“The Street Fighter Collection” (1974, Shout! Select) Lunatic martial arts action trilogy starring grindhouse favorite Sonny Chiba (“Kill Bill”) as Tatsuma Surugi (Terry Surugy in the English dub), a gleefully malevolent killing machine who laid waste to both sides of the law in three gore-soaked features, all directed by Shigehiro Ozawa. Surugi fit perfectly into Toei Films’ stable of violent, amoral anti-heroes (see “Street Mobster” below): a short-tempered, sneering brawler who relished the opportunity to beat and main his opponents (or anyone within reach) with vicious, full-contact kyokushin karate (whose founder, Masutatsu Oyama, appears in the first two films). Those on the receiving end of his meathooks include Japanese yakuza and American Mafia; saturnine Masashi Ishibashi‘s Junjo, who gets his throat ripped out in the first film but returns for more in the second; various femme fatales and underworld flotsam (including killers dressed like mariachi), and the poor bastard whose skull is seen shattered in an “x-ray” shot (see cover art). Such over-the-top violence earned the first “Street Fighter” an X-rating (later trimmed to an R for American release) and deity status for Chiba among the drive-in faithful; Shout! Select’s three-disc set includes all three “Street Fighter” films (including “Return of the Street Fighter” and “Street Fighter’s Last Revenge,” which introduced Etsuko “Sue” Shiomi’s Sister Street Fighter – see below), all in either uncut form or with Japanese and American edits; “Street Fighter” also features a lengthy interview with Chiba and Jack Sholder (director of “The Hidden“) who edited the outrageous American “Street Fighter” trailer for New Line, while U.S. and Japanese trailers and promotional material are included with all three films.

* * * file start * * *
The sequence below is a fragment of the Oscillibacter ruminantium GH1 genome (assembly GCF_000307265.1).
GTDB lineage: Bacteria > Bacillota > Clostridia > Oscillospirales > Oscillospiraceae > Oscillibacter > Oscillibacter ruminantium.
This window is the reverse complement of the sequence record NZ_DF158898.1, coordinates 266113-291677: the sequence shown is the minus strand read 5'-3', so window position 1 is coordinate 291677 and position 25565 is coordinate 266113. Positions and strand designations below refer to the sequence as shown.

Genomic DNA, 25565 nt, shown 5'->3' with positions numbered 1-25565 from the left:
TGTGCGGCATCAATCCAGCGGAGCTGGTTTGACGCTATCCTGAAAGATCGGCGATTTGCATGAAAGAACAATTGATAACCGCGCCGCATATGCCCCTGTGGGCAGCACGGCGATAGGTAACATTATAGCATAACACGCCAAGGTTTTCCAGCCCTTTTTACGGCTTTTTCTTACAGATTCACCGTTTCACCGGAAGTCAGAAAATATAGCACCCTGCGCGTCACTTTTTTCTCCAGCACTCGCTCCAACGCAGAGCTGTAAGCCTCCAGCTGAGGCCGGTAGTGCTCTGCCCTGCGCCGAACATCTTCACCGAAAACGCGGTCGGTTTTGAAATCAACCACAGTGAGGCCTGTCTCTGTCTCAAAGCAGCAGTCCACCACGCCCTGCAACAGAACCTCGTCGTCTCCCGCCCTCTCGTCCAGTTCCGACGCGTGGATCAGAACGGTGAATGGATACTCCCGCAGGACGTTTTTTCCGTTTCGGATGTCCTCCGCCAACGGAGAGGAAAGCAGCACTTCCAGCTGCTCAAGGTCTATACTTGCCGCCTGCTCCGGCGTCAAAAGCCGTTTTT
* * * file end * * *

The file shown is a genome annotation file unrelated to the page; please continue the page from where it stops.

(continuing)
“The Sister Street Fighter Collection” (1974-1976, Arrow Video) A member of the Japan Action Club – Sonny Chiba’s training school for martial arts movie performers – Etsuko Shiomi earned her own showcase with the “Sister Street Fighter” trilogy, which is packaged along with an unofficial fourth film, “Sister Street Fighter – Fifth Level Fist” in Arrow’s two-disc set. Shiomi’s unflaggingly cheerful Li Koryu (called “Tina” in the English dub) is the polar opposite of Terry Surugy’s scowling gorilla, but hands out lethal beatdowns with the same degree of intensity. The first “Sister” film, in which Li must rescue her brother from a nefarious drug kingpin, essentially lays out the template for the three that follow: Li saves her older sister from smugglers in “Sister Street Fighter – Hanging By a Thread,” a cousin from a crime kingpin in “Return of the Sister Street Fighter” and a step-brother in “Fifth Level Fist.” If the plots are largely interchangeable and Toei’s penchant for ugly, exploitative treatment of female characters is in full bloom here, the negatives are outweighed by watching Shiomi (just 18 while making the first “Sister”) employ impressive Kendo skills against a array of outlandish villains (an all-female Thai fighting team in caveman skirts, a transvestite madam, Masashi Ishibashi’s self-pitying Hammerhead) and a brief appearance by Chiba. Kazukiho Yamaguchi, who helmed the three official “Sister” films, also grants the fight scenes a degree of energy (largely with handheld camerawork) that’s missing from the punch-and-smash set-ups in the “Streetfighter” films. Arrow’s Blu-ray set offers all four films on two discs, as well as a R-rated English-language version of the first “Sister” feature; interviews with Chiba, Yamaguchi and screenwriter Masahiro Kakefuda, as well as U.S. and international trailers and posters are also included.